04 St Kilda to Balintore Other

Map 19 Gairloch & Ullapool, Loch Maree & Map 20 Beinn Dearg

Loch Maree

You can’t beat a good view, and you would have to work very hard to beat the view that my new friends Geoff and Marianne have from their cosy cottage. It sits above the harbour in Cove, on the west side of Loch Ewe in an extremity of Wester Ross. I first saw it when I arrived there after 10.30pm last night, several hours later than planned due to the North Uist Calmac ferry delay. They look out over the extensive, deep sea loch and its islands to some of Scotland’s wildest and most remote mountains, inaccessible to the casual walker because of their distance from a road. It is good to know that such places still exist in this country, where true wilderness is largely a thing of the past. As I sat up late drinking whisky with Geoff, putting the world to rights, the vista slowly faded away into darkness, only to reappear a couple of hours later as we were about to retire to bed! The nights up here in June are very short.

Leaving Cove

To get myself back on track, I drove the car to Redpoint, a place so far to the left of OS map 19 that they had to make the edge of the map bulge to include it. The OS have done this here and there to get around slicing off small bits of land from the mass to which they are joined. When I reached Redpoint, on the coast at the end of 9 miles of single track road below Gairloch, the wind was howling in from the south west so strongly that cycling into it was basically not possible. Luckily, since I was heading roughly east, this worked to my advantage for most of the 63 miles I covered this afternoon.


There were 2 routes available but I had been so impressed by the drive the night before that I was very happy to let the wind steer me along the more southerly one. This followed a broad, flat bottomed valley along the wooded shores of beautiful Loch Maree. Its blue waters run in a line north west to south east beneath a ridge of mountains crowned by the imperious Slioch, unmissable in its rocky grandeur, head and shoulders above all its neighbours and sloping steeply straight down to the loch shores below. It dominates the view for most of the 14 miles or so that you follow the loch, looking west across the valley to an ever changing collection of other peaks of varying shape and size. Taken as a whole, with its mountains, broad bays, sandy beaches, rocky inlets and lush, green sheltered glades, Wester Ross is captivating. Its main settlement, Gairloch, felt to me like a very liveable place, warmed as it is by the gulf stream. I stopped for a coffee in the museum cafe and found the modern building, like the place, to be unpretentious and attractive. It feels like a place to return to.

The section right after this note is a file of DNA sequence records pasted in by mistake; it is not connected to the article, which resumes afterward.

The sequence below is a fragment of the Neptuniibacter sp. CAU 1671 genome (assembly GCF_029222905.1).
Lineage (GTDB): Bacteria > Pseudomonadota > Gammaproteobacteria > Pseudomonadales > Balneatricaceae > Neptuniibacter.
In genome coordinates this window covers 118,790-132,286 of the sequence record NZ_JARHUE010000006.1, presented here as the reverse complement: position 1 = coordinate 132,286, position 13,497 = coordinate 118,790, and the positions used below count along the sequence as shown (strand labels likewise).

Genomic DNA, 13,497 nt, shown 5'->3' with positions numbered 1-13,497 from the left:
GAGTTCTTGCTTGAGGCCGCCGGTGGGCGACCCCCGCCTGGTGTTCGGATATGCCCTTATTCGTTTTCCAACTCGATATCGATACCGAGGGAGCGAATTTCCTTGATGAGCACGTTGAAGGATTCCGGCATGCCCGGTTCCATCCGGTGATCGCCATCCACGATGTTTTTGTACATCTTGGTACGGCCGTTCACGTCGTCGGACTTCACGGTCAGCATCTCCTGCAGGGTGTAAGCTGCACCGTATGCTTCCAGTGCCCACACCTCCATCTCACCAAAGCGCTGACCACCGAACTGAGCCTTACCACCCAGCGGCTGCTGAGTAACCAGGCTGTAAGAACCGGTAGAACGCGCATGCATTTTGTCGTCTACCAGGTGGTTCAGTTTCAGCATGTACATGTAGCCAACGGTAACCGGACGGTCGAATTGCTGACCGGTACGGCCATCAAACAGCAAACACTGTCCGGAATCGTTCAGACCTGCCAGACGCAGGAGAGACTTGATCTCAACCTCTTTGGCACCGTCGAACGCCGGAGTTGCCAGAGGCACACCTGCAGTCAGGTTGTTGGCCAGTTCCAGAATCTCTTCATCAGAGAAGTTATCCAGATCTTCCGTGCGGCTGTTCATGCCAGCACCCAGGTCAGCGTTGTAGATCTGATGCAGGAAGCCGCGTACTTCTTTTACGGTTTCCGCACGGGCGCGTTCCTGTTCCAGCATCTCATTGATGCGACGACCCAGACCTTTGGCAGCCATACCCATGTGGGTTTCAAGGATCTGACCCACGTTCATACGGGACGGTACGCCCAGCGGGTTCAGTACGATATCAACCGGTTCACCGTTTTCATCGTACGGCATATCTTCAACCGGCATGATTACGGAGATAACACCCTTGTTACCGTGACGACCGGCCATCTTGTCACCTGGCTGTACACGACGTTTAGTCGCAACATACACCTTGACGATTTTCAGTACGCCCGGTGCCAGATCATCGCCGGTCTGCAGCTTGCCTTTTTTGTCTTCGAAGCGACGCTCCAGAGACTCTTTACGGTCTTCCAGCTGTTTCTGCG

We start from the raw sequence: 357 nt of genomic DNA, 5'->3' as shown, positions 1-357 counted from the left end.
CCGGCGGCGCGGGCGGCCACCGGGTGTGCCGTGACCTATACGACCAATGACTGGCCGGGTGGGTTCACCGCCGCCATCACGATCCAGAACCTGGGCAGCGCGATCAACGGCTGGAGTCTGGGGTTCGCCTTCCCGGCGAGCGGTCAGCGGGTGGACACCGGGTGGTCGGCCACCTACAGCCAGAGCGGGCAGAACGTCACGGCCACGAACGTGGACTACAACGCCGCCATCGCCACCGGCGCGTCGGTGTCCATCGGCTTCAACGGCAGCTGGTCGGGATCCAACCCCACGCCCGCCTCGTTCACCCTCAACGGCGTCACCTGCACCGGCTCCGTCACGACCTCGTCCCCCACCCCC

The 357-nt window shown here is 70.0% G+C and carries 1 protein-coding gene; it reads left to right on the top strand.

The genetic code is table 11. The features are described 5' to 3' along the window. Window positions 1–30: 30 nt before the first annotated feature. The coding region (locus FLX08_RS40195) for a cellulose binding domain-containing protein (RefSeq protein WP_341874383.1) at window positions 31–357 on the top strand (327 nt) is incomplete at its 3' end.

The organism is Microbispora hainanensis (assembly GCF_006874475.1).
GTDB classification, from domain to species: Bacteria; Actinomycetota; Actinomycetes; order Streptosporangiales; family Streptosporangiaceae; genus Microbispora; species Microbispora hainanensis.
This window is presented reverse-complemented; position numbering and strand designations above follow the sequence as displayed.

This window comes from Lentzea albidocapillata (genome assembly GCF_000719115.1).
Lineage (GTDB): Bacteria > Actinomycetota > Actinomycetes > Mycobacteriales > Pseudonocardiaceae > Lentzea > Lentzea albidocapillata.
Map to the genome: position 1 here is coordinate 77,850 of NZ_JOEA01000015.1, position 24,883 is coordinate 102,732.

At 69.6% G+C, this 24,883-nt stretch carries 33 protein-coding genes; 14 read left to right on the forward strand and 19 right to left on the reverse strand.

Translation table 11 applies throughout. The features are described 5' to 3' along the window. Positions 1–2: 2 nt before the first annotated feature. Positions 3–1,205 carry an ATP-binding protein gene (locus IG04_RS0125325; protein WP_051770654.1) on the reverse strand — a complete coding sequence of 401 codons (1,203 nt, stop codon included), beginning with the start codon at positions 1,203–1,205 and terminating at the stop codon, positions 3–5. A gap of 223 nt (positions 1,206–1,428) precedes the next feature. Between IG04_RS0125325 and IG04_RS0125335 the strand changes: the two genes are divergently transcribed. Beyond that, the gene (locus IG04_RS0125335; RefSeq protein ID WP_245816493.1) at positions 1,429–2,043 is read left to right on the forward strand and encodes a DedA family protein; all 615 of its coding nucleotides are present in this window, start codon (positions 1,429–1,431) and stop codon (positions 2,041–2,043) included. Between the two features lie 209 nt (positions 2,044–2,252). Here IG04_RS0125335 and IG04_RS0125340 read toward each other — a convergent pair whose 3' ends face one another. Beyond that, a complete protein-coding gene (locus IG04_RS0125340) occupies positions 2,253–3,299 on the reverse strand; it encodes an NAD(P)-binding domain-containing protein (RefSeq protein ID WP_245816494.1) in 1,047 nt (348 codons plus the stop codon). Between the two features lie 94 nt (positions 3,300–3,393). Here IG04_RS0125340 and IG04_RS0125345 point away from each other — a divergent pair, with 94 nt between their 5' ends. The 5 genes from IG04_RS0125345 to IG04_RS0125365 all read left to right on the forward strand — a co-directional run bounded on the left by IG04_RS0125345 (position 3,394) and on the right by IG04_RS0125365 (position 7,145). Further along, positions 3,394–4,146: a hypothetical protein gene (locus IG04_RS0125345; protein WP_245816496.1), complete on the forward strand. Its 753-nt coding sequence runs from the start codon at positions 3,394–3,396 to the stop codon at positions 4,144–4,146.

Wind apart, the weather was OK, with high, fast moving clouds that let the sun through here and there and kept the mountains on display the whole time. It rained for 10 minutes before I arrived at tiny Kinlochewe, little more than a road junction with a hotel, petrol station and cafe; but a very welcome place to rest and recharge. The next section was a long, hard climb into the wind, which seemed to have funnelled itself unhelpfully through the rising valley. The reward at the top was a viewpoint looking back down to the north at Loch Maree, framed by Slioch and the other hills. It really was exceptional stuff that continued to raise the bar for best scenery as I completed the crossing of another OS map.

A rare chance to stop

From here all the way to my final destination just short of Dingwall, I fairly flew along. The wind was once more my friend and the road was broad, empty and smooth. At Achnasheen, another glorified road junction, I just made it to the Midge Bite cafe before it shut and the very nice people there let me sit on their sofa and enjoy my tea and ice cream at my leisure. Then it was on along straight, flat, fast roads that followed the line of the Kyle to Inverness railway, the scenery always attractive without ever quite managing to thrill. I left map 20 and found my airbnb, up the steepest hill of the day, on a croft farm with pigs and a late, new born lamb. My retired host Edna was expecting me and gave me the warmest of welcomes. I put my bike in the barn, showered, and spent the rest of the evening until quite late chatting easily to Edna and her husband Colin about anything and everything, while I drank a very generous dram of Glenmorangie, made in nearby Tain, which will feature in tomorrow’s map. What Edna didn’t teach me tonight, I expect I will learn tomorrow, along with the promise of some “special” Glenmorangie. Breakfast is set for a very civilised 9am. I like this place!

One reply on “Map 19 Gairloch & Ullapool, Loch Maree & Map 20 Beinn Dearg”

Sounds like another great day in the saddle, nice to see photos in the blog too.

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